PA DCNR Releases Report: Drilling Impacts on State Land/Forests

DCNR logoYesterday the Pennsylvania Department of Conservation and Natural Resources (DCNR) released a new report titled “Shale-Gas Monitoring Report” (full copy embedded below), the first in a series of ongoing reports on the impacts of Marcellus Shale drilling on PA’s state-owned land, including state forests. The DCNR was given a $6 million budget more than three years ago to study drilling impacts. This is the first report, eagerly anticipated by anti-drilling groups like PennFuture. Unfortunately for them, the study contains no indications that drilling is a disaster for public lands, as they had wanted it to say. In fact, the report found that out of 2 million acres of state-owned land, only 1,500 acres were converted from “wild space” to use for drilling (roads, drill pads, compressor stations, etc.). That’s 0.075%–not even 1/10th of a single percentage point. In other words–nothing. Another 9,340 acres were partially developed. Still a very low number and not the environmental holocaust predicted by anti-drillers.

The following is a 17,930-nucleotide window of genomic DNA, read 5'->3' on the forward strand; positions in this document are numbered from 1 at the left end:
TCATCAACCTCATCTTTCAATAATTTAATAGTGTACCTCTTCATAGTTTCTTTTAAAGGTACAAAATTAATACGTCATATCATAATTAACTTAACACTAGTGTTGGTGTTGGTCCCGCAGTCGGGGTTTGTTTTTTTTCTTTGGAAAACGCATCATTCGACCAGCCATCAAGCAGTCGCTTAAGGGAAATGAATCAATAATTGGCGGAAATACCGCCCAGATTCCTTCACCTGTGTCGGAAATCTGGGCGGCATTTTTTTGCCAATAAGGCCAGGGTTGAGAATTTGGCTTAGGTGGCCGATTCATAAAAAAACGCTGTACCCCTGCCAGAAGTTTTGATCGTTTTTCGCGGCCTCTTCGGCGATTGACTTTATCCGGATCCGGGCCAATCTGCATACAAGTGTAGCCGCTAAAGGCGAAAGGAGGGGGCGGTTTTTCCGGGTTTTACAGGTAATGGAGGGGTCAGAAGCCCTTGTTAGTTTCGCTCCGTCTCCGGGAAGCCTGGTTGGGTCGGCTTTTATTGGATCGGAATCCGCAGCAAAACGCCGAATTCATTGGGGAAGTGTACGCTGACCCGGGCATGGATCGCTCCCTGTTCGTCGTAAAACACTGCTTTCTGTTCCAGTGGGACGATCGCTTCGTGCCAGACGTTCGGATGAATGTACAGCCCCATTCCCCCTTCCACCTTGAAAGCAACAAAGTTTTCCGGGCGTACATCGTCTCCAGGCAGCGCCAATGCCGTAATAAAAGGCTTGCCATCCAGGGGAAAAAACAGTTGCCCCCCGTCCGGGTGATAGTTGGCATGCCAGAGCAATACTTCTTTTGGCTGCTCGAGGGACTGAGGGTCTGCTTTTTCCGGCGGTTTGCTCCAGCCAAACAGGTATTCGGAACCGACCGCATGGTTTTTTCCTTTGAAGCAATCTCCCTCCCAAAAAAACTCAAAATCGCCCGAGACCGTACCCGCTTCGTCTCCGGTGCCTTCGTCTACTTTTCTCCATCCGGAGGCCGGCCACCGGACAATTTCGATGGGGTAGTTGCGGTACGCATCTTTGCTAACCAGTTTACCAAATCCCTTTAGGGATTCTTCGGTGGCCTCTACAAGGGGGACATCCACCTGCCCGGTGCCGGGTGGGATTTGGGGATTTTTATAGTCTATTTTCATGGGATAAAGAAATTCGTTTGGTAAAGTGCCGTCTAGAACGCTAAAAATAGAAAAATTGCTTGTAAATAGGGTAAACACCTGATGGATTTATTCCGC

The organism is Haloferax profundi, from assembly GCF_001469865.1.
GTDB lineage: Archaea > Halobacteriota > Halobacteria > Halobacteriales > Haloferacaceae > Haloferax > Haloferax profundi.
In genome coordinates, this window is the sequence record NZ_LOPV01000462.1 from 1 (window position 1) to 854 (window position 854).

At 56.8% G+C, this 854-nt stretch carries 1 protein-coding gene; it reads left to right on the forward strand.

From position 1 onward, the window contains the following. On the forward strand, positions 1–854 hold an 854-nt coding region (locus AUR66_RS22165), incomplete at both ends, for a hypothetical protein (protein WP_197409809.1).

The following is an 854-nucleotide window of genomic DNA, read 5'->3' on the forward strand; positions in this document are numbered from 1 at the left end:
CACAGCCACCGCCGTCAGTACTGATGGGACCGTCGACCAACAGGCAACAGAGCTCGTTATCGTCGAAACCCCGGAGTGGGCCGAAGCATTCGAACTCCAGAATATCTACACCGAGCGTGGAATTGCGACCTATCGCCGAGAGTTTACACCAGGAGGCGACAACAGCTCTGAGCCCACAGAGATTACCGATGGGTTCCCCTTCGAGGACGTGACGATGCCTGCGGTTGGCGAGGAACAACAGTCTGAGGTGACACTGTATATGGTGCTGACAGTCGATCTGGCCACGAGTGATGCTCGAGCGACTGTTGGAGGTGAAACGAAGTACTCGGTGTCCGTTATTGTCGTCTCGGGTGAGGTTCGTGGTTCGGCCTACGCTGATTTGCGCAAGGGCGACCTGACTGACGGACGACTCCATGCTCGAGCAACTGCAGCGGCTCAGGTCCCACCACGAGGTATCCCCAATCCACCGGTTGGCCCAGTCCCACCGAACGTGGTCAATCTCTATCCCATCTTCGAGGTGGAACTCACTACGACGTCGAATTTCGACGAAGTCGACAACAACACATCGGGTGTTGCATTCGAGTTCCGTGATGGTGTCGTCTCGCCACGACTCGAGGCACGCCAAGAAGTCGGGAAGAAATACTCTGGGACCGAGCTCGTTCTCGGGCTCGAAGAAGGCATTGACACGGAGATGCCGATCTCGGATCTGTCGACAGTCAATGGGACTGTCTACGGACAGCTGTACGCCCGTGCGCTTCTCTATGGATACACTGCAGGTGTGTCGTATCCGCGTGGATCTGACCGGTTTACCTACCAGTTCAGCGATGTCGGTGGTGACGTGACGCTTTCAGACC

Dan Devlin, acting deputy secretary for Parks and Forestry, wrote this in the preface: “…shale-gas production on state forest lands is neither benign nor catastrophic. There are clearly impacts and tradeoffs associated with this activity. The question is what tradeoffs are acceptable. The Bureau of Forestry considers these tradeoffs and attempts to balance the various uses and values of the forest.” PennFuture president and CEO Cindy Dunn worked herself up into a lather, saying this about the report: “The suggestion that this industrial activity can be ‘carefully managed’ provides scant comfort to Pennsylvanians who frequent Penn’s Woods.” Below we have the full 268-page report, the DCNR press announcement about the report, and PennFuture’s snit fit response…

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